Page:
Wednesday, 18 July 2012


The agricultural industry makes a significant contribution to the Welsh economy and its employees deserve to be treated with fairness and respect. Yet unless urgent action is taken to tackle the cut in the cost of milk, the Welsh dairy industry will face a crisis that will drive farmers out of business and leave consumers facing a rise in shelf prices.

Plaid having long campaigned for a Supermarket Ombudsman welcomed the Chancellor's announcement that a Milk and Groceries Ombudsman would be established following the recent Budget. Yet many people (and Plaid included) have real concerns that the proposals will fail to give the Ombudsman any real teeth to ensure a good deal for farmers.

The proposed cut of two pence per litre of milk due to be introduced in August would leave farmers at a loss, paying more to produce milk than to sell it. This is wholly unsustainable and threatens one of the Welsh economy's most valuable assets. Any Supermarket of Milk and Groceries Ombudsman needs to take a serious look at the dairy industry and put itself squarely on the side of farmers against supermarkets and their shareholders.

Before the last Westminster General election in May 2010 there was much talk (even from the Conservatives) of the need for a Supermarket (and even a Milk) Ombudsman, when there was a pressing need for votes, since then there has been relative silence from Westminster, save for the Chancellors budget mutterings. The Supermarkets having purchased their tame politicos in the Westminster village (well before the Political Parties and Referendum Act 2000 came in) would be quite happy with a weak Ombudsman, who’s pronouncements they can ignore continue to aggressively pursue ever greater shares of the profit with minimal regulation.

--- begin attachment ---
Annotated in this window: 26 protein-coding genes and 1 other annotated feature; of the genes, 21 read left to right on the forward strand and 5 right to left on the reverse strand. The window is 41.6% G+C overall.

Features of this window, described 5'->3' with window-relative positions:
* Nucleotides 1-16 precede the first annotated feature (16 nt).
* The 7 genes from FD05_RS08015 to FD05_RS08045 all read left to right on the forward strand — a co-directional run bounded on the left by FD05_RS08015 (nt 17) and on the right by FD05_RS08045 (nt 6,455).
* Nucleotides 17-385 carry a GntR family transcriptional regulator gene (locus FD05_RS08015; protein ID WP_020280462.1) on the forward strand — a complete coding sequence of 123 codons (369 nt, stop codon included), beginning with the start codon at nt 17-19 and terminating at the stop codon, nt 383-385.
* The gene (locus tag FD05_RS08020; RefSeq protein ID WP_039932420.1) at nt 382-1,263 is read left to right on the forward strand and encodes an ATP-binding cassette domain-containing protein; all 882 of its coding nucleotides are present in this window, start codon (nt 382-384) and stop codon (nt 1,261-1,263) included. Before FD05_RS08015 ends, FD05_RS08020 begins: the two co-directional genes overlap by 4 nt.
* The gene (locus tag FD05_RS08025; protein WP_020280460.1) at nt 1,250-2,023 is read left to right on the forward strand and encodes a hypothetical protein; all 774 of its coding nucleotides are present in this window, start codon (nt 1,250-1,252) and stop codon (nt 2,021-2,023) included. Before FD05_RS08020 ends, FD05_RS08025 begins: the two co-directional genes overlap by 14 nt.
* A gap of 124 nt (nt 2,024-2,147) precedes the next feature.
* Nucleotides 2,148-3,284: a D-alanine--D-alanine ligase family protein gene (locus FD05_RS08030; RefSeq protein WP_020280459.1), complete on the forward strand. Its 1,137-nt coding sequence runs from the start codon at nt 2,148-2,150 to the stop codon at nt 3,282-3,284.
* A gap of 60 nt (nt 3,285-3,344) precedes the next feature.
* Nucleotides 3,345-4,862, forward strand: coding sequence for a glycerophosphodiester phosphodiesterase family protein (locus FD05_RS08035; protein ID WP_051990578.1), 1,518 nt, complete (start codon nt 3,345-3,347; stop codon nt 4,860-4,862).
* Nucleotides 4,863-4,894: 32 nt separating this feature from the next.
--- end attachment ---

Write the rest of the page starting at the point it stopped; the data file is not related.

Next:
At present one litre carton of full-fat, non-organic milk can cost around 65p (01.02.2012 figures). From this a farmer got between 21p and 28p. Production costs come in at around 28p. No wonder that over the last ten years two thirds of dairy farmers in England and Wales have gone out of business, that it is estimated works out as one dairy farmer leaving the industry every day.

The situation has not got any easier for the farmers or the consumers, especially as we now have to factor in increased transport and production (fuel) costs. When it comes to a fair deal the current milk prices make grim reading as  widespread promotions continue to be offered on liquid milk by the usual suspects. Supermarkets are also widely offering branded and organic milk on promotion – guess who takes the hit for cost cutting – the farmers!

The most recent DEFRA figures, show that the average UK farmgate price stood at 26.98ppl in May 2012 (it was 29.27ppl at the end of January 2012 and 29.38ppl in November 2011). The May figure showed a 0.85ppl (3.0%) decrease on the April average price. Annual comparisons show a 0.6ppl (2.3%) increase year on year. The GB average price was 27.97ppl in May, a 0.49ppl (1.7%) decrease on the previous month and an increase of 1.46ppl (5.5%) compared with May 2011. The Northern Ireland (NI) average for April fell to 21.99ppl, a decrease of 3.00ppl (12.0%) compared with April and 3.74ppl (14.5%) less than the previous year.

We are in the process of losing a critical mass of milk suppliers (something the NFU is only too aware of) and we have reached the point where UK farmers are no longer in a position where they can supply the UK's “core milk requirement” around 13 billion litres per year (2010 figures). In 2009 / 2010 year there was a 15 percent drop in UK Milk prices. If you look at the wholesale prices e.g. Butter, Cheese, Cream, etc the situation is no better.

Over the last 10 years that Supermarkets’ margins (e.g. the amount of the price they take) on milk have doubled. Now with a trend for both the processor and retailer to be the same, we have a situation where they take over three quarters of the price of a pint. We have now reached the situation where in a land once renowned for Dairy farming and with cheap milk, we are becoming a net importer of milk.

We (as customers and consumers ) also some of the blame because we let this happen, if we want quality milk and dairy products (that are produced in these islands from UK milk) then we will have to change the way we buy, if we do that then out farmers will get a better deal. There is little point in hoping that the Con Dem Government (or a future New Labour one) will get its act together because they just won't.

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